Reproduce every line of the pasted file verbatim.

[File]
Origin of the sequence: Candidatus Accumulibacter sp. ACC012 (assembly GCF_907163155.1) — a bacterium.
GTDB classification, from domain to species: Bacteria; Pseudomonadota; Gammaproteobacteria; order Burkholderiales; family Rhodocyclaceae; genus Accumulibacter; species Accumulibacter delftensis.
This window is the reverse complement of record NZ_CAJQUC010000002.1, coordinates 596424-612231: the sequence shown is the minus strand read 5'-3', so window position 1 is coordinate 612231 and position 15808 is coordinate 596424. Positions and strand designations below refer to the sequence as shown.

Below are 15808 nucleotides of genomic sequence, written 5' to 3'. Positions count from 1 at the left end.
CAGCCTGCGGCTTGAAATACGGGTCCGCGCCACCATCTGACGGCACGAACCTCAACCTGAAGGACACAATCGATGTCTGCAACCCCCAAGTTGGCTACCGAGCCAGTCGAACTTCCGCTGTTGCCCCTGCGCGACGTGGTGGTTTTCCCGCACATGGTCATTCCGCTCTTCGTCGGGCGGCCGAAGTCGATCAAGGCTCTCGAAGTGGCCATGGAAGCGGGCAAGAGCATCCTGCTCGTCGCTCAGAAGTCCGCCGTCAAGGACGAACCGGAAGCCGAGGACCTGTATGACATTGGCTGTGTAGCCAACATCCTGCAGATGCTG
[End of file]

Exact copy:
Origin of the sequence: Candidatus Accumulibacter sp. ACC012 (assembly GCF_907163155.1) — a bacterium.
GTDB classification, from domain to species: Bacteria; Pseudomonadota; Gammaproteobacteria; order Burkholderiales; family Rhodocyclaceae; genus Accumulibacter; species Accumulibacter delftensis.
This window is the reverse complement of record NZ_CAJQUC010000002.1, coordinates 596424-612231: the sequence shown is the minus strand read 5'-3', so window position 1 is coordinate 612231 and position 15808 is coordinate 596424. Positions and strand designations below refer to the sequence as shown.

Below are 15808 nucleotides of genomic sequence, written 5' to 3'. Positions count from 1 at the left end.
CAGCCTGCGGCTTGAAATACGGGTCCGCGCCACCATCTGACGGCACGAACCTCAACCTGAAGGACACAATCGATGTCTGCAACCCCCAAGTTGGCTACCGAGCCAGTCGAACTTCCGCTGTTGCCCCTGCGCGACGTGGTGGTTTTCCCGCACATGGTCATTCCGCTCTTCGTCGGGCGGCCGAAGTCGATCAAGGCTCTCGAAGTGGCCATGGAAGCGGGCAAGAGCATCCTGCTCGTCGCTCAGAAGTCCGCCGTCAAGGACGAACCGGAAGCCGAGGACCTGTATGACATTGGCTGTGTAGCCAACATCCTGCAGATGCTG